Budget Frustrates Residents & Local Officials
ANNAPOLIS, Md. (AP) — Local Maryland officials and state residents on Wednesday expressed strong disapproval with provisions of a difficult budget-balancing measure, which includes a controversial shift of teacher pension costs to counties as well as increases in taxes and fees.
County officials also took the time at a Senate Budget and Taxation hearing on the budget legislation to criticize a separate measure that aims to crack down on counties that haven’t been maintaining local education funding as required under state law.
“Those two things alone could end up hitting Montgomery County to well over $150 million in one year. That’s simply unacceptable,” said Montgomery County Executive Isiah Leggett, referring to the teacher pension shift and maintenance of effort legislation.
Local officials have been wailing against the pension shift since O’Malley released the plan to transfer some of the cost, which is now paid entirely by the state, as part of his budget proposal in January. It would cost counties about $239 million.
Legislation to put teeth in the state’s maintenance of effort law for school funding was only introduced this week.
Current law requires a county to spend at least the same amount on a per pupil basis as the year before, so counties don’t go backward in education funding. But the law isn’t very enforceable. Seven counties ignored seeking waivers in the current fiscal year, even though they are funding schools below the amount required by the law.
A bill in the House of Delegates would allow the state to take money local governments generate by a “piggyback” tax on the state income tax and send it directly to school funding. The measure also would allow counties to set a higher property tax rate than currently authorized.
Some local officials are viewing the teacher pension shift and the maintenance of effort measure as a double-barreled blast at county governments.
“Senators, House Bill 1412 has the potential to create huge schisms in every local community, pitting schools against every other need and constituency that we serve from public safety to transportation to safety net programs,” said Montgomery County Council President Roger Berliner. “We have seen the beginning of that already in the dynamic surrounding the proposed pension shift.”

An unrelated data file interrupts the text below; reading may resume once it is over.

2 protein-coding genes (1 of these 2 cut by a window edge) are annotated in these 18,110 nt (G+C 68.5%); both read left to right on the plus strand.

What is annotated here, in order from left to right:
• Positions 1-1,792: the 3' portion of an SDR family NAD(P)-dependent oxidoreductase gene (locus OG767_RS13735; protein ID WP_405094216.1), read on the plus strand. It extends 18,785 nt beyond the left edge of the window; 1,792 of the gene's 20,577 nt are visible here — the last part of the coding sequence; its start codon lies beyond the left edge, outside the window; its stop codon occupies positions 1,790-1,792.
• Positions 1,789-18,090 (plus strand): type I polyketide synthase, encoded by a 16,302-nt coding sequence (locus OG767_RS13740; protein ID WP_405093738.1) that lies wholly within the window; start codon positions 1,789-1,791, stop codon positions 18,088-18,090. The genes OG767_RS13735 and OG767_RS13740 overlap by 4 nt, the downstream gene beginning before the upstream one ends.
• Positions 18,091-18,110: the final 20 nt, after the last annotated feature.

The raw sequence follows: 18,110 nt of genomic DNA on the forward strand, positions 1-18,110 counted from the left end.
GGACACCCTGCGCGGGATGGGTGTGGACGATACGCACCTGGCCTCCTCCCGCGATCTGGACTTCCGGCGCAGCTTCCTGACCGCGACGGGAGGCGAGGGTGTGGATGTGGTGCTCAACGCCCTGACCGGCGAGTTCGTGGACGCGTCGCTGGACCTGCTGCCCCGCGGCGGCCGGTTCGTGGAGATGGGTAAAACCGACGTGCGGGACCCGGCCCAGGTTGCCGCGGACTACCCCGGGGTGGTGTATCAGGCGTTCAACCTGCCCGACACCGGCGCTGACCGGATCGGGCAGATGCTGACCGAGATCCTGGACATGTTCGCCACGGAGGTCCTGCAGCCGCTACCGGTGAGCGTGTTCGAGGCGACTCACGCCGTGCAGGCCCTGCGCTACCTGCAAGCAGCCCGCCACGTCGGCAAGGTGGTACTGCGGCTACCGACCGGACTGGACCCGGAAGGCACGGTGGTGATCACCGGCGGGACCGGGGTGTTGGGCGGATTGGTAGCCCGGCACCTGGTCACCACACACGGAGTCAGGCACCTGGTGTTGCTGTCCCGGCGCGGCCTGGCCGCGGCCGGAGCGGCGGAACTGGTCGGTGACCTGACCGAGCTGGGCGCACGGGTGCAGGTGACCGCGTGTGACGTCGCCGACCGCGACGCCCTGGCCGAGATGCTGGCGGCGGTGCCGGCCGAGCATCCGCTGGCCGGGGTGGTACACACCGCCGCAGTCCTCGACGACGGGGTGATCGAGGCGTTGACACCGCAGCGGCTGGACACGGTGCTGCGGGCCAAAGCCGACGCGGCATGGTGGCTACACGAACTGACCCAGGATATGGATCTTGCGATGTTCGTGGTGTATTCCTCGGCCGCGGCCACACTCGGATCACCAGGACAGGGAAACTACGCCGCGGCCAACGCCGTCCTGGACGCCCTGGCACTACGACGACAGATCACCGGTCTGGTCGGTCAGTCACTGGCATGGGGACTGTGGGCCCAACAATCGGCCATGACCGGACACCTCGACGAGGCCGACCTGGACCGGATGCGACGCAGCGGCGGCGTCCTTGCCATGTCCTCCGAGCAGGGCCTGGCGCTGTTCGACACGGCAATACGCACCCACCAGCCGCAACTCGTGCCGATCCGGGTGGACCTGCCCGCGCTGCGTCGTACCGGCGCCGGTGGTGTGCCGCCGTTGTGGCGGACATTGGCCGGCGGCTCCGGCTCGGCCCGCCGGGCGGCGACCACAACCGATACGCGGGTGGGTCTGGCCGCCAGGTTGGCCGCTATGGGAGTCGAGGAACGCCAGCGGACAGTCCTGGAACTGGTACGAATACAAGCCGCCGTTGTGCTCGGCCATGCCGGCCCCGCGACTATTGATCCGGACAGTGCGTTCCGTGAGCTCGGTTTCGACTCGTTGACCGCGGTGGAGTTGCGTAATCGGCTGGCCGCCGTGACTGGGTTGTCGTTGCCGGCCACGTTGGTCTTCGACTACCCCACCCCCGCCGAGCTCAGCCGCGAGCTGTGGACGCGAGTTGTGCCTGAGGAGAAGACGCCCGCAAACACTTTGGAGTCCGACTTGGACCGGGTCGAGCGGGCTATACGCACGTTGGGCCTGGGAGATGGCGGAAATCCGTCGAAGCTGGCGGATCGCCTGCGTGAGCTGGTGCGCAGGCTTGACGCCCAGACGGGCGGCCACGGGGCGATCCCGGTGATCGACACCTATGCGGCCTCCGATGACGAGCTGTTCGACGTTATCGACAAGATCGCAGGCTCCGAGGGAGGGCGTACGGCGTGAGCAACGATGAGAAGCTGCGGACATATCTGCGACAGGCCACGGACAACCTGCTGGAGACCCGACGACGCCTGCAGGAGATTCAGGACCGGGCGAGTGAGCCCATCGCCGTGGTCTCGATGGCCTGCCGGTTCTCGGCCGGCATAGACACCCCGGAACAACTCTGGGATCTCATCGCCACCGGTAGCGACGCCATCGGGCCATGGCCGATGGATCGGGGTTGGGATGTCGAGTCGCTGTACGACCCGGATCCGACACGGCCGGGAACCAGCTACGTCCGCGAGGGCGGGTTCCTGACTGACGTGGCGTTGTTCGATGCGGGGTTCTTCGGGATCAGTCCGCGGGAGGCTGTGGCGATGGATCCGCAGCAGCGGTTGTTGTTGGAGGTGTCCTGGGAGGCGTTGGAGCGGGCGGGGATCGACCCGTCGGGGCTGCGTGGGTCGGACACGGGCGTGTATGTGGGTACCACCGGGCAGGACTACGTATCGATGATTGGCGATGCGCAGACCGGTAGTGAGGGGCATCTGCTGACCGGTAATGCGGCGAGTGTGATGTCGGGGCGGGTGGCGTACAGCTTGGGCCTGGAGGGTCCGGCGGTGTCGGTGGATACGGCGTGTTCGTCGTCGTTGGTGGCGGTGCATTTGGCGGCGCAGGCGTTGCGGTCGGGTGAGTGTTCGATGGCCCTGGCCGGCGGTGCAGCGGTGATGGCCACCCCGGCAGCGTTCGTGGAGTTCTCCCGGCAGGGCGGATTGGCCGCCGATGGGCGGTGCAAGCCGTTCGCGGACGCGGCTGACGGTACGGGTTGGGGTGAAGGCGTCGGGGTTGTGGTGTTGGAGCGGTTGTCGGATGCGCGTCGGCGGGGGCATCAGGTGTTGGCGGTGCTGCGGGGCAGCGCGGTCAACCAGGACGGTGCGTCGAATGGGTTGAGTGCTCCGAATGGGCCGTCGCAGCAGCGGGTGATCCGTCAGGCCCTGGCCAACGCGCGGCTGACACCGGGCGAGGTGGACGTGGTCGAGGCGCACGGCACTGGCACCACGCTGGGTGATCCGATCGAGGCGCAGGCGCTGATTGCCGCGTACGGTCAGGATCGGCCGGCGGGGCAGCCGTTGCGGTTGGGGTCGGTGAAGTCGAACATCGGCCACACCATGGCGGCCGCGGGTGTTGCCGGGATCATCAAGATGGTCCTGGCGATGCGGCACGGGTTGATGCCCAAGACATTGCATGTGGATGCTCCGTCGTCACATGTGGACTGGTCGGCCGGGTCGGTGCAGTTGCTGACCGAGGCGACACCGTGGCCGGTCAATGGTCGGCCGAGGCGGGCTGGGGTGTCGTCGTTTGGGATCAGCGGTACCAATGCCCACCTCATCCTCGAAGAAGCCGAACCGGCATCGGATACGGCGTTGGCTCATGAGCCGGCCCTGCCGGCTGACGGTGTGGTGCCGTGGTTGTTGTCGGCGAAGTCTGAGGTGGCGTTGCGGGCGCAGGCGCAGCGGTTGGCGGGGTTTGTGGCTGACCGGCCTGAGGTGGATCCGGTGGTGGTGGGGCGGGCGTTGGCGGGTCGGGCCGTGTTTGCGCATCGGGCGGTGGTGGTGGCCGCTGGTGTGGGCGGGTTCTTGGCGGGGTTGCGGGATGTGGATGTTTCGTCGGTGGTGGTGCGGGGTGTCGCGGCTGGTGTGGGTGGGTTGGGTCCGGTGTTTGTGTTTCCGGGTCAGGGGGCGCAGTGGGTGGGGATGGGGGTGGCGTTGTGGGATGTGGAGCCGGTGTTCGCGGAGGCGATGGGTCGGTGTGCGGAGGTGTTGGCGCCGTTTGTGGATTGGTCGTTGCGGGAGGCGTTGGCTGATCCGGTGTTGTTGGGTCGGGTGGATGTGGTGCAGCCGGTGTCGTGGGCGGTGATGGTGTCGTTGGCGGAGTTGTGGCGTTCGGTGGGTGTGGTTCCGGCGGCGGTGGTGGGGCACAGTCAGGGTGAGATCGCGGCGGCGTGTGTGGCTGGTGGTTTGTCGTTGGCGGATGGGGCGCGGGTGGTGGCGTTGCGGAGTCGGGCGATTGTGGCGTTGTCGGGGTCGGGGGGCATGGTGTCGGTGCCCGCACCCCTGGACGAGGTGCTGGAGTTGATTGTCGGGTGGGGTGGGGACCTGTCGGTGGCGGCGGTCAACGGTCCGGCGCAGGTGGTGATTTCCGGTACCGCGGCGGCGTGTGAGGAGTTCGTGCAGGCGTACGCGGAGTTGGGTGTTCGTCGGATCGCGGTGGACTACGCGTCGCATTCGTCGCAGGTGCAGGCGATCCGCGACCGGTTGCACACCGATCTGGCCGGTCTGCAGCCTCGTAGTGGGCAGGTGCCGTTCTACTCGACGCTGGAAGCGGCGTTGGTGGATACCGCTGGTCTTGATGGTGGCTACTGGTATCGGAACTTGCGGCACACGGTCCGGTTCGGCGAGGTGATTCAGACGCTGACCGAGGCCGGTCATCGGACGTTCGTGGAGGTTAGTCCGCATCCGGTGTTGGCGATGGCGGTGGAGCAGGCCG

The governor has included money in the budget to help offset the local impact in the first year the pension split is implemented. However, some of those proposals, which include capping income tax deductions for Maryland residents who make more than $100,000, have angered Maryland residents.
“We hear rumblings that many of them won’t pass,” said Ingrid Turner, the president of the Maryland Association of Counties and a Prince George’s County councilwoman, who noted the pension shift would cost her county about $30 million when it already is facing a $126 million deficit.
Hundreds of residents came early to Annapolis Wednesday morning to rally in the rain against O’Malley’s proposal to cap income tax deductions. It would cap income tax deductions at 90 percent for taxpayers with incomes above $100,000 and 80 percent for taxpayers who make more than $200,000. The proposal would affect mortgage interest deductions.
“It’s just stealing from the taxpayers,” said Karen Winterling of Ellicott City, who rallied with her husband David in Annapolis. “This is something — a benefit — that we bought into 10 years ago when we bought our home. I mean, how can you change the rules right now?”
Mortgage interest accounts for the largest amount of Maryland itemized deductions, comprising about 51 percent of them.
Charitable contributions make up the second highest amount, or about 17 percent. Property taxes come next at about 14 percent. Senate President Thomas V. Mike Miller, D-Calvert, said he did not think the proposal would survive modifications by lawmakers to the governor’s budget proposal.
The governor’s budget and reconciliation act measure aims to balance the budget by transferring money, increasing taxes and fees and eliminating several tax credits and exemptions.
It includes a requirement for online vendors to begin collecting sales tax. The measure also imposes sales tax on digital downloads. There is also a tobacco tax increase on cigars and smokeless tobacco from 15 percent of wholesale cost to 66 percent.
The measure would repeal Maryland’s mined coal tax credit, and eliminate a corporate tax credit for property taxes paid by telecommunications companies, said T. Eloise Foster, the governor’s budget secretary.
Lawmakers are wrestling with balancing the state’s books this year and halving the state’s $1.1 billion ongoing budget deficit.
“It’s needed to ensure that we make some long-term progress toward resolving our structural gap in the upcoming years,” Foster said.
(Copyright 2012 by The Associated Press. All Rights Reserved.)